4. Car-Free Park Avenue – For the third year in a row the DOT closed NYC streets to motor traffic on three consecutive Saturdays in August, creating a summertime playground for cyclists and pedestrians along a route that extended from the Brooklyn Bridge to Central Park along Park Avenue. Most remarkable to me as a first-time Summer Streets participant, even beyond the celebratory good vibe and multitude of cool activities, was the singular sensation of riding on a Park Avenue free of motor vehicle congestion, fumes and noise. More please.
5. Pop-Up on the Bowery – For three months last summer, Rapha, the British maker of luxe cycling apparel and accessories hosted a pop-up shop and club house on the Bowery in Manhattan where bike lovers could view the Tour de France on flat-screen TVs, catch a cycling film, cheer mechanics competing in a bike-building race and more. Rapha’s ”glory through suffering” ethos may not be everybody’s, ahem, cup of tea, but the allure of a friendly bricks-and-mortar meeting spot for cyclists was undeniable.
6. Bespoke Bicycle Show – A different sort of glory was on display last spring and summer in Bespoke: The Handbuilt Bicycle, an exhibition of 21 dreamy custom-built bikes by six renowned contemporary artisans at Manhattan’s Museum of Art and Design. It opened a window on the world of one-of-a-kind bicycles meticulously crafted to the exact specifications and desires of individual riders. And yet, one doesn’t have to own a costly handbuilt to appreciate the pride and satisfaction that most bike owners take in making their rides uniquely their own.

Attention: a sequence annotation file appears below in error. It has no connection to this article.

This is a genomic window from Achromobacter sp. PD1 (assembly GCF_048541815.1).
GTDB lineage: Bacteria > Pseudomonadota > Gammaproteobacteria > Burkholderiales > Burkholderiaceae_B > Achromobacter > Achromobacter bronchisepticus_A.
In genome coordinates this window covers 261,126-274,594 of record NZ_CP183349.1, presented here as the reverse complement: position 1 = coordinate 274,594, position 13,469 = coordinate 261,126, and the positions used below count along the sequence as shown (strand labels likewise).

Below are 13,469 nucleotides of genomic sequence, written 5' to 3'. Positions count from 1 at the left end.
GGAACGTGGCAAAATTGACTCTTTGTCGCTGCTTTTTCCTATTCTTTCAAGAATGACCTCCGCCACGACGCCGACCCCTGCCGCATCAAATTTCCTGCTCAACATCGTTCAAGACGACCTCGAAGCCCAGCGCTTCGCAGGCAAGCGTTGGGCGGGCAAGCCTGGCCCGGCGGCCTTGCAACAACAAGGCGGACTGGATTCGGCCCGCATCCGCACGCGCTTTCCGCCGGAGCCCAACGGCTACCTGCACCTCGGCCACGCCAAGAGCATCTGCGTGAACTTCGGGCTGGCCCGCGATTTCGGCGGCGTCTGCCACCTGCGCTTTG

7. Urban Cycling Summit – In recognition of urban cycling’s widening popularity, the advocacy group Transportation Alternatives sponsored a summit on urban cycling culture last May. It aimed to foster discussion of how the NYC cycling community looks at itself, how others perceive it and to place this into historical context. Bringing together proponents from NYC’s various cycling “tribes” to exchange points of view was a good idea then, and may be an even better one now.
8. Remarkable Rise of Female Pro Cyclist – Evelyn Stevens was a Wall Street banker in 2007. Then she discovered a love of cycling and an inborn gift. In 2010, her unprecedented and inspiring ascendancy was chronicled by Bicycling Magazine and Stevens finished the year in the top ranks of women’s professional cycling. I can’t wait to discover the next chapter in this cycling Cinderella story.